Being a contract, there was a dollar amount to pay for a specified number of patient treatments. The clinic was overutilized (or underfunded, take your pick). So the company, as allowed by the contract, reduced the number of days the clinic was open and the number of hours per day it was open. Otherwise, it would have continued on until say, the end of July, and then been shuttered until October.

Like Mr. Dashek, NESRI does not understand that price and cost are not the same. Making health care free for patients does nothing to reduce its cost. All it does is shift the small-minority costs to the provider that are presently borne by most, but not all of the patients. But the costs will neither disappear nor be reduced. It will still cost the doctors and hospitals the same to provide the care as before.

What "free" (in scare quotes because, you know, TANSTAAFL), health care will do is increase demand without increasing supply. That always leads to shortage whether we're talking about medical care, gasoline, hotel rooms or any other good or service. Without price movements to bring demand and supply back into alignment, reductions will follow in access to or quality of care or both.

Here's an illustration: I visit many hospitals and occasionally those visits are to emergency rooms. There is a sign in waiting and admission areas I have seen many area emergency rooms. It says something like this: If your illness or injury is not a true emergency, you will be directed to a routine-care facility.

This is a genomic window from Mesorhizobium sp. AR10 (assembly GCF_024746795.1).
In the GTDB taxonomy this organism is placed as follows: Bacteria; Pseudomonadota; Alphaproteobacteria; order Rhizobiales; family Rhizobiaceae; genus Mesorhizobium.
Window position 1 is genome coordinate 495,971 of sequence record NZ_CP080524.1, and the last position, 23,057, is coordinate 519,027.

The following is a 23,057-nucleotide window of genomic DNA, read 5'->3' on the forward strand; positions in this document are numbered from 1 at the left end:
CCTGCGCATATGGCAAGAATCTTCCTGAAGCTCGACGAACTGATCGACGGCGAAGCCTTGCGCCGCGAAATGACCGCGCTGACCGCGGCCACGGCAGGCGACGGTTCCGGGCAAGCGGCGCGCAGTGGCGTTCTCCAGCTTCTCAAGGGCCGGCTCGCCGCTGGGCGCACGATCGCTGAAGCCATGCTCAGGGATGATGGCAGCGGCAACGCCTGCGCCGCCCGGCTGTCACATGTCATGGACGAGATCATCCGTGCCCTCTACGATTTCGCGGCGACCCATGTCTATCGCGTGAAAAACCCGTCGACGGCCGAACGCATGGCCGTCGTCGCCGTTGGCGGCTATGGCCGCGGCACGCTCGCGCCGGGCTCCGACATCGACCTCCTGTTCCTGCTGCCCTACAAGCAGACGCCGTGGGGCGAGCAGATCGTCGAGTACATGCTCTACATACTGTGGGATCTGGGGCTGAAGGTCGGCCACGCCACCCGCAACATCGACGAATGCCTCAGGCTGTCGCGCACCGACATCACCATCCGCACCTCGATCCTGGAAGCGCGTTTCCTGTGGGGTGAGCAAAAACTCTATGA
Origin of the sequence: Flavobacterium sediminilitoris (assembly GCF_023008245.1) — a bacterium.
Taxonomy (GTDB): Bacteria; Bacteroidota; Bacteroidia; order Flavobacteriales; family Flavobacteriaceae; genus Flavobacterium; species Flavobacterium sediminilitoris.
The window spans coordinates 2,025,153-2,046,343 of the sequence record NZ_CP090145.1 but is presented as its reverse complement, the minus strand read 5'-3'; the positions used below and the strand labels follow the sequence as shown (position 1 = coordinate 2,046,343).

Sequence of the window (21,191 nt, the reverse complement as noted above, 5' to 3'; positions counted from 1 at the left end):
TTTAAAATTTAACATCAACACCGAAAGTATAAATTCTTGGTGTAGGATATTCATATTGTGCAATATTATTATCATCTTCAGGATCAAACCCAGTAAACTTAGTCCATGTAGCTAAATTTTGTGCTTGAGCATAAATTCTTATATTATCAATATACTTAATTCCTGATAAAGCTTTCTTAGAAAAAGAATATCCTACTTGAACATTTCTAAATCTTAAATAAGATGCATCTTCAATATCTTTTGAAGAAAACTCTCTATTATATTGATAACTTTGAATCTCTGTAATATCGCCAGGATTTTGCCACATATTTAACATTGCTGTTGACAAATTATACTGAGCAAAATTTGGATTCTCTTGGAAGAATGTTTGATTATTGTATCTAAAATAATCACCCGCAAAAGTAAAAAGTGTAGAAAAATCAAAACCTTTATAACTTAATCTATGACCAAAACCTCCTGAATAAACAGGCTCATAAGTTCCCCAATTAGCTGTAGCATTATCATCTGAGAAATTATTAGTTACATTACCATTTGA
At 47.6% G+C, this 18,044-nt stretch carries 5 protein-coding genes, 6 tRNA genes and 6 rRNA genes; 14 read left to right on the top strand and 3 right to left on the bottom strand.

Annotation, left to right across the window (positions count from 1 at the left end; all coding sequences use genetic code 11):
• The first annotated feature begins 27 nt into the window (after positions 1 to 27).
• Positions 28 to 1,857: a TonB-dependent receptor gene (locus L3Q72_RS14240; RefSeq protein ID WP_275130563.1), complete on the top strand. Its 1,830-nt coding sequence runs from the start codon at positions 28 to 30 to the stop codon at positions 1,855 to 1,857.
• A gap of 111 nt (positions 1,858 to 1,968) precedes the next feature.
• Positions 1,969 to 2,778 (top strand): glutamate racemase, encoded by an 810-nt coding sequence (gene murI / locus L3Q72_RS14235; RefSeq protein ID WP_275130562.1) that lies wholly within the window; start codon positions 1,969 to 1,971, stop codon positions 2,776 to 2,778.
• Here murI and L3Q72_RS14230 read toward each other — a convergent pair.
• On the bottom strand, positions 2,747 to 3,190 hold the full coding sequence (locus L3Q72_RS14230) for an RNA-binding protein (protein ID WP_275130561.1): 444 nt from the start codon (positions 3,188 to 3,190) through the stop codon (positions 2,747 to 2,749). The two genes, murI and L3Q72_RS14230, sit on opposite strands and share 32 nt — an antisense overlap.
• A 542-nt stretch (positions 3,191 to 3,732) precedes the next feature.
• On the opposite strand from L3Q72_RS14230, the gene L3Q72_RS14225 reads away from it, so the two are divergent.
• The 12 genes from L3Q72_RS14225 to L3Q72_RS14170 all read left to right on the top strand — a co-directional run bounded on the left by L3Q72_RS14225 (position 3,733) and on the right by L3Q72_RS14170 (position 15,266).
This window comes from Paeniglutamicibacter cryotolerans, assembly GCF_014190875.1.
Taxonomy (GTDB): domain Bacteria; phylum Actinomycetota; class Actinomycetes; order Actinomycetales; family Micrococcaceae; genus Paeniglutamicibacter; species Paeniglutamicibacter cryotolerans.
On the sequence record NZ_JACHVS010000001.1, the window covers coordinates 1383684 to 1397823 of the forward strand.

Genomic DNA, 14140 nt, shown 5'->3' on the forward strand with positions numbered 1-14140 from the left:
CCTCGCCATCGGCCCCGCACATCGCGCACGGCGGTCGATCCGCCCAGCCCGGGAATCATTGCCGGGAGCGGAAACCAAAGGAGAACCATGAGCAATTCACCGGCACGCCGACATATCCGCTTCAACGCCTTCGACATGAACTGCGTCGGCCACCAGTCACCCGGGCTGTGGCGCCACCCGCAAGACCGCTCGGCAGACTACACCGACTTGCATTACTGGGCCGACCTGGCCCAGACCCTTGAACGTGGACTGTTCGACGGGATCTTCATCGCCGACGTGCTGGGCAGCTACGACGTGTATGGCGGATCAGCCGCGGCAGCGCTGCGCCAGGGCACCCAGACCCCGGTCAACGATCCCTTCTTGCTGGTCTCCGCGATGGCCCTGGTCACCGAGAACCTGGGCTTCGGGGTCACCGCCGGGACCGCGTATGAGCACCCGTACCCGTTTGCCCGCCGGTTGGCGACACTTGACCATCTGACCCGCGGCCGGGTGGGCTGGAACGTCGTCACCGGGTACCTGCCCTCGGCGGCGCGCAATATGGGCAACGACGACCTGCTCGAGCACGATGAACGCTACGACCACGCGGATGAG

Why that sign? Because federal law requires that emergency rooms cannot charge patients for treatment if the patient says he cannot pay or is uninsured. I don't object to the law, but emergency rooms have become choked with uninsured supplicants for free treatment who are not suffering a medical emergency. I have seen this many times in person over the years. But emergency rooms are called that for a reason, and if you fill your treatment bays with patients who, though ill or injured to some degree, are not facing an actual medical emergency, you are in fact decreasing access (rationing) care for true-emergency patients.

That's what happens when you make medical care free. It will always become over-demanded and under-resourced. Costs will rise and will not be recuperated by monetary price. Hence, price will be paid in other coin, and that coin will always include availability and quality.